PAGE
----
We cannot verify your location
Browse Book and Journal Content on Project MUSE
OR
title

Asia's Orthographic Dilemma

William C. Hannas

Publication Year: 1997

With the advent of computers and the rise of East Asian economies, the complicated character-based writing systems of East Asia have reached a stage of crisis that may be described as truly millennial in scope and implications. In what is perhaps the most wide-ranging critique of the sinographic script ever written, William C. Hannas assesses the usefulness of Chinese character-based writing in East Asia today.

Published by: University of Hawai'i Press

Contents

pdf iconDownload PDF (30.6 KB)
p. -

read more

Foreword

pdf iconDownload PDF (48.2 KB)
pp. vii-ix

This study of the use of Chinese characters in the writing systems of China, Korea, Japan, and Vietnam is, amazingly, the product of a single scholar who may well be the only person to have ever achieved command over all....

read more

Acknowledgments

pdf iconDownload PDF (31.6 KB)
pp. xi-

I wish to thank a few people who helped make this book possible. My debt to Professor John DeFrancis is enormous. I was introduced to his work on East Asian writing reform early in my academic career and have been trying in vain...

Part 1 History and Structure of Writing in East Asia

read more

1. Chinese

pdf iconDownload PDF (274.1 KB)
pp. 3-25

Among East Asia’s cultural artifacts nothing stands out as so peculiarly Asian as the unique system of writing shared by China, Japan, Korea, and until recently Vietnam. To the Westerner coming to grips with this economically dynamic region of the...

read more

2. Japanese

pdf iconDownload PDF (188.0 KB)
pp. 26-47

Westerners untrained in East Asian languages have no difficulty distinguishing between materials printed in Chinese and in Japanese. Although both make use of Chinese characters, with the exception...

read more

3. Korean

pdf iconDownload PDF (259.8 KB)
pp. 48-72

On the continuum from full use of Chinese characters to no use, Korean occupies an intermediate position. It can optionally be expressed in a mixed character-phonetic script, as is done for some types of writing in the South. Or the language can be written in a phonetic alphabet entirely, which is the practice for most nontechnical...

read more

4. Vietnamese

pdf iconDownload PDF (259.3 KB)
pp. 73-100

Of the four major languages that have used Chinese characters, Vietnamese is the only one to have abandoned them completely for all-phonetic writing. Nevertheless, Vietnamese has been largely ignored in this regard. One reason...

Part 2 Critique of Chinese Character-Based Writing

read more

5. Representation

pdf iconDownload PDF (175.3 KB)
pp. 101-124

Of the four major languages that have used Chinese characters, Vietnamese is the only one to have abandoned them completely for all-phonetic writing. Nevertheless, Vietnamese has been largely ignored in this regard. One reason...

read more

6. Learning and Literacy

pdf iconDownload PDF (192.6 KB)
pp. 125-152

If opinions are mixed on what Chinese characters represent, they are also divided on their usefulness as a tool of learning. Westerners who have studied languages that use Chinese characters are typically put off by the need to learn thousands of symbols simply to read and write a language. In their view, mastering...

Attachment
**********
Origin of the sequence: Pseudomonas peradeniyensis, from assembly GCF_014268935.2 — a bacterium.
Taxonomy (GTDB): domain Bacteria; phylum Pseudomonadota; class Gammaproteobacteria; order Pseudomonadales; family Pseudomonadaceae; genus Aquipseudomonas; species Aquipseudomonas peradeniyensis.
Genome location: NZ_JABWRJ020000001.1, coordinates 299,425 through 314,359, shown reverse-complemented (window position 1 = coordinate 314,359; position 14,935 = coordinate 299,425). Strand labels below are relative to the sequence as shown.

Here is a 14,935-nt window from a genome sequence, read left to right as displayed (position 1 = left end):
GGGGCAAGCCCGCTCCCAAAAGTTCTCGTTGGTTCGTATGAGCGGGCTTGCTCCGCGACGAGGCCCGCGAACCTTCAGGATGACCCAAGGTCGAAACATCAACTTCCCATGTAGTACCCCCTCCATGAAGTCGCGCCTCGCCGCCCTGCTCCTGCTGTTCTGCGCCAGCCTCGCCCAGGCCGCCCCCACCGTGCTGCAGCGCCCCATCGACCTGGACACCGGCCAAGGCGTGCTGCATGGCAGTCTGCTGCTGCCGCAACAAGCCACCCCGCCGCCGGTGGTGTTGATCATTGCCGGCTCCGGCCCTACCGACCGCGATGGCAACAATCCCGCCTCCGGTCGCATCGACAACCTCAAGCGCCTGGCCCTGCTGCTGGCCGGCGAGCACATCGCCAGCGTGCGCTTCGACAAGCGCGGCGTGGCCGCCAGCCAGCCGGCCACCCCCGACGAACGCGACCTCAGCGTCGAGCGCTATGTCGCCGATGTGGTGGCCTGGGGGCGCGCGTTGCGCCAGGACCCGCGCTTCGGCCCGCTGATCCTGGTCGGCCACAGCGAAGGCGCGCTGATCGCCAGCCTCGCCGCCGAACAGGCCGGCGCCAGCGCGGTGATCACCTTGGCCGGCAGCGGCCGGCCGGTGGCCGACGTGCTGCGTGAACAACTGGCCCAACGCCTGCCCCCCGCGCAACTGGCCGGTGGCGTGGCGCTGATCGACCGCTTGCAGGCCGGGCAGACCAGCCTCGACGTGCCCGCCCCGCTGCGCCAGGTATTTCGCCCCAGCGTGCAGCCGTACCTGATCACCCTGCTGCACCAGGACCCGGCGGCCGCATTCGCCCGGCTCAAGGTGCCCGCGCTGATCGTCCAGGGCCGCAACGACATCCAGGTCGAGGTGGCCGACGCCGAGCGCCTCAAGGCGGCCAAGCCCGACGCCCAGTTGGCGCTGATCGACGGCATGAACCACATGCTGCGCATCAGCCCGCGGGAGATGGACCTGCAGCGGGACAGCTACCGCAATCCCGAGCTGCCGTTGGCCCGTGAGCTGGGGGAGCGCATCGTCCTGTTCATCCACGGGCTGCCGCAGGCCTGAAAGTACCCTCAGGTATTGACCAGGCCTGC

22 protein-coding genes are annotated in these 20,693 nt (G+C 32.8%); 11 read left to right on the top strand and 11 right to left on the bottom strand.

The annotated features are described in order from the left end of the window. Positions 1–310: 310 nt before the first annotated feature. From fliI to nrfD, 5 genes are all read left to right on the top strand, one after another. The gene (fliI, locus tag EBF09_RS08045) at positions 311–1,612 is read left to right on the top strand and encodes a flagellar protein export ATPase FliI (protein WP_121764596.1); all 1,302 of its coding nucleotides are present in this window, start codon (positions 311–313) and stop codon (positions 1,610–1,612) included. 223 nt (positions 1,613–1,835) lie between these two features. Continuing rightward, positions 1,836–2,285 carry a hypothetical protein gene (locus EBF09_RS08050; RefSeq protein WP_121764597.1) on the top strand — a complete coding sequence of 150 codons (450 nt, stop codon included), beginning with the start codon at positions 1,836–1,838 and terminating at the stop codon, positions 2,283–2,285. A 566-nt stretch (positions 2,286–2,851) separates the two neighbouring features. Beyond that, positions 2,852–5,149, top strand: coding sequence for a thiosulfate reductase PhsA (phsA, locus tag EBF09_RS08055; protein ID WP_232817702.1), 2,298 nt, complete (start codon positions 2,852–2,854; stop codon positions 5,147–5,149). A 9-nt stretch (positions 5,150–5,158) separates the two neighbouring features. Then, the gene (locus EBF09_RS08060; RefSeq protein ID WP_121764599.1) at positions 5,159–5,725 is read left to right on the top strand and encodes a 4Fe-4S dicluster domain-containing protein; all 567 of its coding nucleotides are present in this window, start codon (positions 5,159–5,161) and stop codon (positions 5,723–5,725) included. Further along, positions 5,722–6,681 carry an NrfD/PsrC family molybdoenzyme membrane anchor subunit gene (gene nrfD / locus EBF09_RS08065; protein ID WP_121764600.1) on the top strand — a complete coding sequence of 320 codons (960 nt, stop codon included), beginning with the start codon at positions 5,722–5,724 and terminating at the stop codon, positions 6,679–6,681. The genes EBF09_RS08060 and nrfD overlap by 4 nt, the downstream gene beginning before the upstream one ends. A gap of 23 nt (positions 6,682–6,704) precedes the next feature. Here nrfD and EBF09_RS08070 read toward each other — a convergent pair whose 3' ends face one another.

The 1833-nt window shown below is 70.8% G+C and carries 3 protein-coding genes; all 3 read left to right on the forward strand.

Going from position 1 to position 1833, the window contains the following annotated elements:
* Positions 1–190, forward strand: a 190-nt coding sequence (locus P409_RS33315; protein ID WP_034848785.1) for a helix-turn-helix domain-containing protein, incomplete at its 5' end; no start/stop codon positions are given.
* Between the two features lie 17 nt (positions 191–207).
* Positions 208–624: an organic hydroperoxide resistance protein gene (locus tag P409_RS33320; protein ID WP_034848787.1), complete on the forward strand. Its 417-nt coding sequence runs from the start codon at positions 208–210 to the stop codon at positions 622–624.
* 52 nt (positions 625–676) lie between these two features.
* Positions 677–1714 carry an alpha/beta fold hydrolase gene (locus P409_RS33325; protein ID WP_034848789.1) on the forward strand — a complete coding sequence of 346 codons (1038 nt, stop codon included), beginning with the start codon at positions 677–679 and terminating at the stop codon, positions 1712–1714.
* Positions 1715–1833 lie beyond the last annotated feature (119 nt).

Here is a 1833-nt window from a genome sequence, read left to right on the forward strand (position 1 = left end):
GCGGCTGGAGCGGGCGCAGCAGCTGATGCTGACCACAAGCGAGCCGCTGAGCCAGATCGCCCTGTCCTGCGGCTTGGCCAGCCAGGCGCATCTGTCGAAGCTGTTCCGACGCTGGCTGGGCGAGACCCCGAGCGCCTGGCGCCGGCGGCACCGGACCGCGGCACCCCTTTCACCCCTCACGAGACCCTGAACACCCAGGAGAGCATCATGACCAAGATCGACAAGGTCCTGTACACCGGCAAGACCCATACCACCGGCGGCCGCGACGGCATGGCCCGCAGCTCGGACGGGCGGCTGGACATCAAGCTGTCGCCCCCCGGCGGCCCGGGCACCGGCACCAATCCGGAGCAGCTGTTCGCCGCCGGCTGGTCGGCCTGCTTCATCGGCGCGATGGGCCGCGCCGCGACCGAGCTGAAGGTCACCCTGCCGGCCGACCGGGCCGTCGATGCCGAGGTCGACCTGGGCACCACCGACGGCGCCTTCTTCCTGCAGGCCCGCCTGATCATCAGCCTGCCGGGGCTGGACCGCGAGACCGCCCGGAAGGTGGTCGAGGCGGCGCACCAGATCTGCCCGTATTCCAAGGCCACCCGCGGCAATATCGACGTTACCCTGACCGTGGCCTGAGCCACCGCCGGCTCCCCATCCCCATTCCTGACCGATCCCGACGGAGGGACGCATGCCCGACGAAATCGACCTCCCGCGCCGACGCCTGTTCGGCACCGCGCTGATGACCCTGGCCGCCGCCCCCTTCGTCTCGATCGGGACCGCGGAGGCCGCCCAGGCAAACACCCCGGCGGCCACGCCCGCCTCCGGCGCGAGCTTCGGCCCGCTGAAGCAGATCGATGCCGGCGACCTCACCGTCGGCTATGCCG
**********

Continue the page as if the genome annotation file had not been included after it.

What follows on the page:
read more

7. Reading

pdf iconDownload PDF (124.9 KB)
pp. 153-173

Until recently, linguists believed that “meaning-based” Chinese characters and “sound-based” phonetic scripts were processed by readers in different ways. Readers of alphabetic and other types of phonetic writing were thought to recode written symbols into their corresponding sounds, and then go...

read more

8. Appropriateness to East Asian Languages

pdf iconDownload PDF (194.1 KB)
pp. 174-206

The best arguments for Chinese characters revolve around what many see as their “appropriateness” to Chinese language and by extension to the Sinitic vocabularies of other East Asian languages. Chinese itself, with its alleged “monosyllabic” structure, is regarded as uniquely suited to a form of representation...

Part 3 Forces for Change

read more

9. The Chimera of Reform

pdf iconDownload PDF (149.2 KB)
pp. 207-230

We have seen in the first several chapters of this book that users of Chinese characters everywhere have sought by one means or another to transform this cumbersome writing system into a serviceable artifact. In China, these efforts...

read more

10. Language, Speech, and Writing

pdf iconDownload PDF (166.5 KB)
pp. 231-257

The formal relationship between writing and speech has been debated by linguists for nearly a century. One school of thought treats writing as derivative of speech and maintains that writing’s true and only function is to represent speech sounds...

read more

11. Computing with Chinese Characters

pdf iconDownload PDF (126.5 KB)
pp. 258-276

Technology’s cutting edge is two-sided. While enhancing our ability to shape nature, technology also highlights defects in mechanisms whose limitations were not universally recognized. Progress is served in both cases. The present chapter...

read more

12. Chinese Characters and East Asian Culture

pdf iconDownload PDF (150.4 KB)
pp. 277-300

Discussing East Asia’s linguistic culture as a single entity is simply asking for trouble. For starters, different people beginning with the principals themselves define “East Asia” by different criteria. Some would include Mongolia and Tibet, others would question my including of Vietnam, while still others...

Notes

pdf iconDownload PDF (127.3 KB)
pp. 301-316

Bibliography

pdf iconDownload PDF (103.7 KB)
pp. 317-330

Index

pdf iconDownload PDF (89.7 KB)
pp. 331-338


E-ISBN-13: 9780824861537
Print-ISBN-13: 9780824818425

Publication Year: 1997